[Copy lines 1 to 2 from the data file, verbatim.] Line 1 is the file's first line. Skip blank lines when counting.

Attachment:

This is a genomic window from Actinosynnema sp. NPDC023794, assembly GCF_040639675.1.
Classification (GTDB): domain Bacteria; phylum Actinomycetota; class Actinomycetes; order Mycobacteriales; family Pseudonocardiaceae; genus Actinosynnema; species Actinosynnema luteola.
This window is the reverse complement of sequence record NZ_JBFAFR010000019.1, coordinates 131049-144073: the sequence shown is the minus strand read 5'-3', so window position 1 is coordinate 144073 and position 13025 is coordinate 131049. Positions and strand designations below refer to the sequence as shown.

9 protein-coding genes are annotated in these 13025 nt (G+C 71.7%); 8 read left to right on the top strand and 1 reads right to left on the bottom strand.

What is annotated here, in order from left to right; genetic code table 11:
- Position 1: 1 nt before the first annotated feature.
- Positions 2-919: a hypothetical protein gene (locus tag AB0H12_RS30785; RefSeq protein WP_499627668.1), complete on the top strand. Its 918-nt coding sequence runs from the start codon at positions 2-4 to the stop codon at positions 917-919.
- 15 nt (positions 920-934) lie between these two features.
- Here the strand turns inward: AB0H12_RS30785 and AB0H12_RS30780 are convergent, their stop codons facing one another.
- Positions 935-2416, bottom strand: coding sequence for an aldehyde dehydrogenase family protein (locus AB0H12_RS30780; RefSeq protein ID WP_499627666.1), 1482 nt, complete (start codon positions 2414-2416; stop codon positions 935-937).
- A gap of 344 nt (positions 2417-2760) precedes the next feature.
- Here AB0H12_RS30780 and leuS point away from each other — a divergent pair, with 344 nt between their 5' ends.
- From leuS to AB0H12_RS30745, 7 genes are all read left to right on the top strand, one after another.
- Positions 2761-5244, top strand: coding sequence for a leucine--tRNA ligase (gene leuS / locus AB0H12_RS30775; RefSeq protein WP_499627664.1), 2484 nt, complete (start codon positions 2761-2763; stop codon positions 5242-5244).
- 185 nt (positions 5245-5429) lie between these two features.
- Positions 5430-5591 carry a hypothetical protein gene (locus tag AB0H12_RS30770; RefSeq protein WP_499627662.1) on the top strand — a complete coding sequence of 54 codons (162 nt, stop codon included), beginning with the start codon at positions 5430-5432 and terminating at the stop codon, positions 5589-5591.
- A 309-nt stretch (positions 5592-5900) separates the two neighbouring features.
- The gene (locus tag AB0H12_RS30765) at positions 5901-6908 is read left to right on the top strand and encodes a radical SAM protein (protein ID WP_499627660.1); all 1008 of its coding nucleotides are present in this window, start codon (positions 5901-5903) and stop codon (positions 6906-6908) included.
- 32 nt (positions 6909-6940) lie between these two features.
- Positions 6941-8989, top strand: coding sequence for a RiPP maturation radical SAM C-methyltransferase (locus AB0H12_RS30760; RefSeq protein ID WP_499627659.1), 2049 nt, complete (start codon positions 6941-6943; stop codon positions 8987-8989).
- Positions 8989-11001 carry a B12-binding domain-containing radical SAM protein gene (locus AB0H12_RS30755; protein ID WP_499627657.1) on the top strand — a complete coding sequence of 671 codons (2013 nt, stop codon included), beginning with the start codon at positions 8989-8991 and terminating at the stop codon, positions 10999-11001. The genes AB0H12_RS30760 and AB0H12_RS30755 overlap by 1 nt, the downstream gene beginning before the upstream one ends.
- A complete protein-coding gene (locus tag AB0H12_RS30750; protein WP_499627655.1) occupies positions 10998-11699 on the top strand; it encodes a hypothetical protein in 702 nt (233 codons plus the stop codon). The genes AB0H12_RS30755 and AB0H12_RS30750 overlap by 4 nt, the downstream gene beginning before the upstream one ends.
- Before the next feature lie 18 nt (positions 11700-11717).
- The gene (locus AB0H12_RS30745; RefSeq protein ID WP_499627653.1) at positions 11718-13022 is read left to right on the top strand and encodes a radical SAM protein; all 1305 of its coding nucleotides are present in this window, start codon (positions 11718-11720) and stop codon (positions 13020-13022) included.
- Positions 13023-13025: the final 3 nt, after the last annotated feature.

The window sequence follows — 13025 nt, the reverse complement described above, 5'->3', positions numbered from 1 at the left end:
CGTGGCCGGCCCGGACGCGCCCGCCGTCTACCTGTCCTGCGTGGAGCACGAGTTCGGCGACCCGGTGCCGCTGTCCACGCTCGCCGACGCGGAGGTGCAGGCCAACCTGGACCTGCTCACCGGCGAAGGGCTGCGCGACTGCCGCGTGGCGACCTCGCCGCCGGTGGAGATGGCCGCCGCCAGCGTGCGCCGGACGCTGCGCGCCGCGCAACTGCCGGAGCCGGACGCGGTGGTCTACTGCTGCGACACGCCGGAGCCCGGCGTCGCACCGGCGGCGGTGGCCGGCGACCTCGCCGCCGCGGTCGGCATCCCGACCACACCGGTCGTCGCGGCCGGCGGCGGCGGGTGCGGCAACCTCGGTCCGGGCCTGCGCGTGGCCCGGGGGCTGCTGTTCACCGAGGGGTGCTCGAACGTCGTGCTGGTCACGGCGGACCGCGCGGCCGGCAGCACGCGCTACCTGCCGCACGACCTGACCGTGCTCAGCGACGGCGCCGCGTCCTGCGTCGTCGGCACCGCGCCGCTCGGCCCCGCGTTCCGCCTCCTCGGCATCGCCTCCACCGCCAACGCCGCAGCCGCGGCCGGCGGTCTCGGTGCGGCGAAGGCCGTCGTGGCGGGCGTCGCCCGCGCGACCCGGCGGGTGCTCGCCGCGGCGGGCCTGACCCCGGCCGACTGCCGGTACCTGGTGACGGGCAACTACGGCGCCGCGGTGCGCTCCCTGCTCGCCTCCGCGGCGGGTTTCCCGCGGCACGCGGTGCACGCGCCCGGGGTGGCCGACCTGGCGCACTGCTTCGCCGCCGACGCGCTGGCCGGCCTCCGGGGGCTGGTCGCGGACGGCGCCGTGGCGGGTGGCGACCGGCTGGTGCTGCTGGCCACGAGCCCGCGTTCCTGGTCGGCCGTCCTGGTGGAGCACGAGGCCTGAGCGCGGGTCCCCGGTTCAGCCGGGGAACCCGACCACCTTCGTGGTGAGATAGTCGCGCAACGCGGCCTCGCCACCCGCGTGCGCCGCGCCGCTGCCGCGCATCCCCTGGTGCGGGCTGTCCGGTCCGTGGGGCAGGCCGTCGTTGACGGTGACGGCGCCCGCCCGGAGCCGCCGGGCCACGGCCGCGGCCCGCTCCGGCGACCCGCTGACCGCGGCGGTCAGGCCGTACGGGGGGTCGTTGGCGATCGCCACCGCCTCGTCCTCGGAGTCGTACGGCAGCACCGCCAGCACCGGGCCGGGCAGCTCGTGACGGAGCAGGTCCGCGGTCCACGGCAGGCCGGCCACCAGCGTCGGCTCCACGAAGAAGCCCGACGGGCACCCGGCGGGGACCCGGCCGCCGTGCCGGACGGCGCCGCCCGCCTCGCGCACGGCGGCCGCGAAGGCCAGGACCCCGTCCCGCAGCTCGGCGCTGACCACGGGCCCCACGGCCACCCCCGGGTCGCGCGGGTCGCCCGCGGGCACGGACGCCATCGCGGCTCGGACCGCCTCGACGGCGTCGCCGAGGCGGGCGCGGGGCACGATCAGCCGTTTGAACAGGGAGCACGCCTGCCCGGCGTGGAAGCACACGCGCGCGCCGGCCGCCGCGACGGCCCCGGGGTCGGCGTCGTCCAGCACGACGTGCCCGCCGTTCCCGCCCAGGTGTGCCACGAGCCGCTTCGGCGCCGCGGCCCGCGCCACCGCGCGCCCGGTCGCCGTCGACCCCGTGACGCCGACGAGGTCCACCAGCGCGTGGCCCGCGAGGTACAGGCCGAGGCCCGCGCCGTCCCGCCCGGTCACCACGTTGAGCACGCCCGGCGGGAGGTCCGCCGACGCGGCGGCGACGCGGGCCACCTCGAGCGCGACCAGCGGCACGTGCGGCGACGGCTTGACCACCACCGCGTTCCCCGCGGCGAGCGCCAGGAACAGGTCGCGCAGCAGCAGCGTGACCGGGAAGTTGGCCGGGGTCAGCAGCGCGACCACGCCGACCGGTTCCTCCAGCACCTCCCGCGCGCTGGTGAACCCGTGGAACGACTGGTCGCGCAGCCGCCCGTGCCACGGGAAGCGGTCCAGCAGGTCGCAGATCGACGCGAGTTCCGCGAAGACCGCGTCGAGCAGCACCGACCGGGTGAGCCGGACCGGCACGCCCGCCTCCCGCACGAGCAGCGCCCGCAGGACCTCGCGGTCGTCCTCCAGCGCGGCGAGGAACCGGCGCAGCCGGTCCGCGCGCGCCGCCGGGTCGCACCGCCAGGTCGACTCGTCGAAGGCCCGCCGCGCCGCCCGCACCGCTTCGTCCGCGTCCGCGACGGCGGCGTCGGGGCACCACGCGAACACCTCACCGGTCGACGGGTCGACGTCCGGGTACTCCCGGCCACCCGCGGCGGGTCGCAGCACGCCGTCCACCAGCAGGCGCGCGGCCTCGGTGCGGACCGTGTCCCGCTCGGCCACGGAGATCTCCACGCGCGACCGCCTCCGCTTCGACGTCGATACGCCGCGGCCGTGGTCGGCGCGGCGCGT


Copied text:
This is a genomic window from Actinosynnema sp. NPDC023794, assembly GCF_040639675.1.
Classification (GTDB): domain Bacteria; phylum Actinomycetota; class Actinomycetes; order Mycobacteriales; family Pseudonocardiaceae; genus Actinosynnema; species Actinosynnema luteola.